Between January 2005 and June 2008 a total of 37,769 overseas buyers purchased 29,949 properties for which Title Deeds had yet to be transferred, according to the Cyprus Department Land Registry report published in October 2008. This figure of 29,949 included properties for which Title Deeds had yet to be issued, plus those whose Title Deeds were in the process of being issued.  During the same three and a half year period, 4,440 properties were transferred to 5,988 overseas buyers.

“Some cases have involved ‘double selling’ fraud whereby the developer sells a property to Party A, fails to lodge the contract with the Land Registry, and then sells it again to Party B (possibly for a higher price) but fails to reimburse Party A,” says Alan Waring, an international risk management consultant.

The Land Registry has not issued a report on Title Deeds since 2008. But the number of pending applications for Title Deeds is down to 20,000 as of April 2014, according to Vasos Petrides, director of the Land and Surveys Department.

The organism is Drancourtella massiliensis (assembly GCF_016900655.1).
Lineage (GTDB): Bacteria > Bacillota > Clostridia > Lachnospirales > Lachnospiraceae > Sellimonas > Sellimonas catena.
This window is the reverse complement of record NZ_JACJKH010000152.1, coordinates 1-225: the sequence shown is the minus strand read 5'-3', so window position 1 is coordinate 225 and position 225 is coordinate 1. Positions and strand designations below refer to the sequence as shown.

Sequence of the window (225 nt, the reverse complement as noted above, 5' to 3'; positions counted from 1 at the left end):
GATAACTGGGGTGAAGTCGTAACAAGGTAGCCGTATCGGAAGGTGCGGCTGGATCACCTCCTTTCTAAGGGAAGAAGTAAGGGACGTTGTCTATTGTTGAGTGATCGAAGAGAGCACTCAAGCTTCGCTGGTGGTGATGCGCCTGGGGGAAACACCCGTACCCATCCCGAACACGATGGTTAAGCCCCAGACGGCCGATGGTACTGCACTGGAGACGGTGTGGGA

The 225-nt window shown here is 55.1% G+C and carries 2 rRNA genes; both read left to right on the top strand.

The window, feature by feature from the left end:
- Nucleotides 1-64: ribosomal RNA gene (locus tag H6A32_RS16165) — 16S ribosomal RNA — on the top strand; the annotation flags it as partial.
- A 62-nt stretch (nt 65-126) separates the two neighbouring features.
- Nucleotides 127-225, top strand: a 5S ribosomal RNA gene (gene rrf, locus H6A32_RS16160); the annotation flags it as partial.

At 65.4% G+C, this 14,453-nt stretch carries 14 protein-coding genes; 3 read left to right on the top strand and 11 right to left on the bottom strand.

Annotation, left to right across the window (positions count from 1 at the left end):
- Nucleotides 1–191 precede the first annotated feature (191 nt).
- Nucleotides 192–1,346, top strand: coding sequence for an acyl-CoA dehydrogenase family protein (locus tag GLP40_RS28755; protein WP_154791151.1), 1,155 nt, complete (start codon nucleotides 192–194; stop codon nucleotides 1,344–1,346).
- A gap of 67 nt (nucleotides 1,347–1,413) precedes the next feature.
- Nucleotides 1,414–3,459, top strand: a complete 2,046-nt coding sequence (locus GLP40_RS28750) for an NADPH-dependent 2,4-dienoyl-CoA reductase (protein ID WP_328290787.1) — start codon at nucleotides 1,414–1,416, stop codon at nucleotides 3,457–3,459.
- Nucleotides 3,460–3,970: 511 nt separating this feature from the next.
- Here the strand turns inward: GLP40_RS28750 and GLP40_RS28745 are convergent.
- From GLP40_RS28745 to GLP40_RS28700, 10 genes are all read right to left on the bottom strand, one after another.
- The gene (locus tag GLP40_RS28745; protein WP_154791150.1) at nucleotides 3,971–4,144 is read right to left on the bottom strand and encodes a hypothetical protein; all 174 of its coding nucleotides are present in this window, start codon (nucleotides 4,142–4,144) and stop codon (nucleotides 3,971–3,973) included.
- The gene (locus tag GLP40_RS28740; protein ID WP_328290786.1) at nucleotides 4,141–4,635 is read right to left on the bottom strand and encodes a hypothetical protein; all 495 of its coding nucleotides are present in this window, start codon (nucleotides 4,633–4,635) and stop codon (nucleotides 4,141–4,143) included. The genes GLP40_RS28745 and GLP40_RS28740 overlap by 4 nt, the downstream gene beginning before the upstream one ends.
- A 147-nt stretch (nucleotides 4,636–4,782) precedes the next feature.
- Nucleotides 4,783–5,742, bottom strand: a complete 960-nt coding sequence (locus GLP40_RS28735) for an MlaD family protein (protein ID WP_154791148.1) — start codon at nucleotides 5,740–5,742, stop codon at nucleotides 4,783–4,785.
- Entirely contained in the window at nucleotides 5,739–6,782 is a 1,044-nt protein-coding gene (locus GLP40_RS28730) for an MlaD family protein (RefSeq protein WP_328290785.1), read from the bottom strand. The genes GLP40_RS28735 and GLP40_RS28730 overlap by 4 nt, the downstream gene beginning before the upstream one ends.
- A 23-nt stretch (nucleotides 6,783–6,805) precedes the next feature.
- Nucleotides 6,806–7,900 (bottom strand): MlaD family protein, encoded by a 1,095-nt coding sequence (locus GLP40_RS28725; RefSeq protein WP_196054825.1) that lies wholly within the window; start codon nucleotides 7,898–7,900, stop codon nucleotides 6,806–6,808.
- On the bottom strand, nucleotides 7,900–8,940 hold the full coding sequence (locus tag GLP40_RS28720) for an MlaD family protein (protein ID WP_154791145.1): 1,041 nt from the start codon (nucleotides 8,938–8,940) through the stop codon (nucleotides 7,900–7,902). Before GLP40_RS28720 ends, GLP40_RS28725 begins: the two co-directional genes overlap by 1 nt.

A new directive on mortgage credit was adopted on January 28, 2014, by the Economic and Financial Affairs Council.  Its new rules will address some of the amazing problems in the Cyprus market, such as insufficient pre-contractual information, irresponsible lending and borrowing, and misleading advertising and marketing. The directive establishes regulatory and supervisory principles for credit intermediaries, and provisions to regulate and supervise non-credit institutions.

It sets out conditions for ensuring professionalism amongst creditors and credit intermediaries; principles for marketing and advertising; obligations relating to pre-contractual information; requirements for information on the borrowing rate; and requirements to check the consumer’s creditworthiness; and disclosure obligations for the consumer.

However in the medium-term, the risks of developer defaults and home repossessions can only increase, given Cyprus´ worsening economic outlook. Developer debt has doubled in the last three years, and now stands at nearly €6 billion (US$ 8.22 billion).

Shrinking mortgage market

Cyprus housing loans